By Brendan Sasso - 03/13/12 09:51 PM EDT
THE LEDE: Sen. Chuck GrassleyChuck GrassleyTop Dem Senate hopefuls to skip convention Election to shape Supreme Court Why one senator sees Gingrich as Trump's best VP choice MORE (R-Iowa) told The Hill on Tuesday he might not lift his hold on President Obama's two nominees to the Federal Communications Commission (FCC) even if he receives documents as part of the House Energy and Commerce Committee's probe over wireless start-up LightSquared.
Grassley said whether he lifts his hold will depend on whether he still has more questions for the FCC after the House's investigation.
Although the FCC has now moved to block the launch of LightSquared's 4G network over concerns that it would interfere with GPS devices, Grassley questions why the FCC allowed the company to get as far as it did in the regulatory process.
He has promised to block the nominees, Ajit Pai and Jessica Rosenworcel, until he receives the FCC's internal documents related to its review of the company.
The FCC has refused to hand over the information to Grassley, arguing that agencies usually only respond to inquiries from lawmakers who sit on committees that oversee them. Grassley is the top Republican on the Senate Judiciary Committee, but he does not serve on any committees with jurisdiction over the FCC.
Republicans on the House Energy and Commerce Committee, which does have jurisdiction over the FCC, announced last month they would probe the agency's handling of LightSquared.
FCC officials have said they will cooperate with the House investigation.
Rep. Greg Walden (R-Ore.) said he plans to share the documents he receives from the FCC with Grassley.
"It's still very irritating to me that I have to go to a majority in the House to get something that every single senator ought to be entitled to under our Constitution," Grassley said on Tuesday.
The Senate Commerce Committee unanimously recommended the nominees in December. Because of Grassley's hold, the five-seat FCC has been operating with only three members since the beginning of the year.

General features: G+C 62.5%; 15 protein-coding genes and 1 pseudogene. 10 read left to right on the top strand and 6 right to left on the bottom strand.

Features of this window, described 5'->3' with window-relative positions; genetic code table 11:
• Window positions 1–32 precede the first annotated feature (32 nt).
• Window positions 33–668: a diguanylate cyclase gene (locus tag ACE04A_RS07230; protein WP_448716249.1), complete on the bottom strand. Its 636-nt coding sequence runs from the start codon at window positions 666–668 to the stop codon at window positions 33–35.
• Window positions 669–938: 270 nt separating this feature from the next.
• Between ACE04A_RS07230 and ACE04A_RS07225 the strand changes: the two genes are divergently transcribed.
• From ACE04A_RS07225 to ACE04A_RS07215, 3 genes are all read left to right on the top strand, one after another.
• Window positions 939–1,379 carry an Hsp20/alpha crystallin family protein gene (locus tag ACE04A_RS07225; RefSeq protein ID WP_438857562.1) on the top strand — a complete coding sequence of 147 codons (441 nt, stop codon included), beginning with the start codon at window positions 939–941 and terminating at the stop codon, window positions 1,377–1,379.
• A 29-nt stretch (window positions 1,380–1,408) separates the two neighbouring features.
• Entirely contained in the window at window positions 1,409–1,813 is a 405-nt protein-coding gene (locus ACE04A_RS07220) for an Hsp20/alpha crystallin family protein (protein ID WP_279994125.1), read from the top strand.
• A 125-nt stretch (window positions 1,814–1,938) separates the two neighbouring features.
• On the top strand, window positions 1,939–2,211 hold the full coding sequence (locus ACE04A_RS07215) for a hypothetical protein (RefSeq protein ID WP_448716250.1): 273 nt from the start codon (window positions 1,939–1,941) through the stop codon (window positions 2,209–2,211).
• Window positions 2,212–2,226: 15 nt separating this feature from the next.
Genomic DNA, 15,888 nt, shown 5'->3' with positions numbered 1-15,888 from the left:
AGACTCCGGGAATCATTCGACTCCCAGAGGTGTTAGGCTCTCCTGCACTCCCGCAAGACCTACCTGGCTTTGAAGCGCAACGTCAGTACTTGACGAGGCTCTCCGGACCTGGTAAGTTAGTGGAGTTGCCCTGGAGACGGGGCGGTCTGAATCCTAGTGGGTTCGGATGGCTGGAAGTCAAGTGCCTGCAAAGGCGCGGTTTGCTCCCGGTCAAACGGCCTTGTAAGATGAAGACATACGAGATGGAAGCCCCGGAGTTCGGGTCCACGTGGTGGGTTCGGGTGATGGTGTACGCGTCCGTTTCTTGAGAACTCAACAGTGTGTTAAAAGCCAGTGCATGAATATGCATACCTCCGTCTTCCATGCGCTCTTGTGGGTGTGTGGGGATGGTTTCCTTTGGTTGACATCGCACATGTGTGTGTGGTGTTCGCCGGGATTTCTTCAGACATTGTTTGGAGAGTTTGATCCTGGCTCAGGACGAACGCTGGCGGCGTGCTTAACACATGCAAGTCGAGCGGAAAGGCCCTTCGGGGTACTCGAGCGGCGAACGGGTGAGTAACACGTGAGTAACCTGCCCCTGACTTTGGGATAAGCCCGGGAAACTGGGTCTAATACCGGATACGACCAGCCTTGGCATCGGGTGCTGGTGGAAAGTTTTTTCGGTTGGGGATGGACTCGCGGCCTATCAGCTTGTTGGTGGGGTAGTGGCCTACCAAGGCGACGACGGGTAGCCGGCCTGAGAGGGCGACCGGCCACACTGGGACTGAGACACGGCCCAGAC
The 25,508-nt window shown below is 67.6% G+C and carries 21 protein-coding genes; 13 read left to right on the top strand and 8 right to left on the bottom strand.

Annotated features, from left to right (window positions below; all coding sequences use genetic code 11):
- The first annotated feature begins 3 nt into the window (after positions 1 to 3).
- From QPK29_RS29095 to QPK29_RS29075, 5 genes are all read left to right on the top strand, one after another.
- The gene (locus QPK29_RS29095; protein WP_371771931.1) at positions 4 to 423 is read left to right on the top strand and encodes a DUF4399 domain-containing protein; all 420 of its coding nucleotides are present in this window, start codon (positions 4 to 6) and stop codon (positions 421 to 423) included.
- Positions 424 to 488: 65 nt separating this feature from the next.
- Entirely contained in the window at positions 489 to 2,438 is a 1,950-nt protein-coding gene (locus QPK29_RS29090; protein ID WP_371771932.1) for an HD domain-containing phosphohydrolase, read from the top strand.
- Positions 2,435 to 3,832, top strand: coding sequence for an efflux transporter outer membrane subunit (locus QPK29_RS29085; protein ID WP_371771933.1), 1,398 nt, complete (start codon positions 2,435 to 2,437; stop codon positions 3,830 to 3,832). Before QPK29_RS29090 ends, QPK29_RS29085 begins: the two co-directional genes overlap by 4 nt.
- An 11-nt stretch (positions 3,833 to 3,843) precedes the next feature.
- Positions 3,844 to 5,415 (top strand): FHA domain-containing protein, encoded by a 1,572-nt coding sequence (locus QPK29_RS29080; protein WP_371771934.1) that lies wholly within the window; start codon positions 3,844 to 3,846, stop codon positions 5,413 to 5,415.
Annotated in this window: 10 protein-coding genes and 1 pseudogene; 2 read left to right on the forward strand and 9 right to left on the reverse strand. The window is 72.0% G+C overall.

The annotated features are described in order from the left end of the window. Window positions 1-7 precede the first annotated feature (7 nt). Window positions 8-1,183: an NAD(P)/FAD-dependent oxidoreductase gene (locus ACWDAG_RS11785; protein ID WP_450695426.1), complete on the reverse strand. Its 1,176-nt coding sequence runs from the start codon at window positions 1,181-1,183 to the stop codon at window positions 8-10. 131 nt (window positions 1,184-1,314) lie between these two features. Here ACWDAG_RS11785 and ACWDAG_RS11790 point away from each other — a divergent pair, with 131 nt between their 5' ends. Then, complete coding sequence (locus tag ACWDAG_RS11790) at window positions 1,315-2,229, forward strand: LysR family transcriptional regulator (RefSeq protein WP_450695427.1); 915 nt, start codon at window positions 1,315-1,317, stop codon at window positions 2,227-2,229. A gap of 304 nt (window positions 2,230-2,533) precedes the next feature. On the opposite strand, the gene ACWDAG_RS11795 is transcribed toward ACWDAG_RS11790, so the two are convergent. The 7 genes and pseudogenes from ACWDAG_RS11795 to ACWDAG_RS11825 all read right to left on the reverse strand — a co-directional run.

Sen. Graham undecided on cybersecurity legislation: Sen. Lindsey GrahamLindsey GrahamSyria activists cheer Kaine pick Vulnerable GOP senators praise Kaine Meghan McCain: ‘I no longer recognize my party’ MORE (R-S.C.), one of the "three amigos," along with Sens. John McCainJohn McCainSyria activists cheer Kaine pick Clinton brings in the heavy hitters Guess which Cuban-American 2016 candidate best set themselves up for 2020? MORE (R-Ariz.) and Joe Lieberman (I-Conn.), told The Hill on Tuesday that he hasn't decided which friend he will side with in the debate over cybersecurity legislation.
"You know old friends have rifts," Graham said. "I have no idea who's right. I don't know enough about it."
Lieberman, along with Sen. Susan CollinsSusan CollinsThe Trail 2016: Words matter Lobbyists bolting Trump convention early GOP sen at convention: I'm not ruling out voting for Clinton MORE (R-Maine), is pushing a cybersecurity bill that would empower the Homeland Security Department to set security standards for computer systems deemed critical to national security, such as the systems that control electrical grids or dams.
But McCain has argued that Lieberman's bill would impose burdensome regulations on businesses. McCain has introduced his own alternative proposal, the Secure IT Act, which would encourage companies to voluntarily share information about cyberthreats and toughen penalties for cybercrimes.
Graham said a cybersecurity bill is one of the few "big accomplishments" that Congress could achieve this year.
"There's a lot of bipartisan support that we need to do something," Graham said, adding that he plans to look closely at both competing proposals.
"They're the best of friends who sometimes disagree," Graham said. "And when they disagree it's a real doozy."
For more on the struggle between McCain and Lieberman on cybersecurity, see Wednesday's print edition of The Hill.
Al GoreAl GoreRussia's fingerprints seen on DNC hack The Trail 2016: The newrevolution begins Five decades of Democratic convention memories MORE said on Tuesday that America's democracy "has been hacked," and advocated for the use of digital tools to improve the government.
LightSquared has hired prominent conservative lawyers Ted Olson, a former U.S. solicitor general, and Eugene Scalia, a son of Supreme Court Justice Antonin Scalia, as it tries to save its multibillion-dollar plan to build a nationwide 4G wireless network, the company confirmed Tuesday.
TechAmerica, an influential trade group that represents technology companies including Google, Microsoft, Facebook and Apple, named Shawn Osborne as its new president and CEO on Tuesday.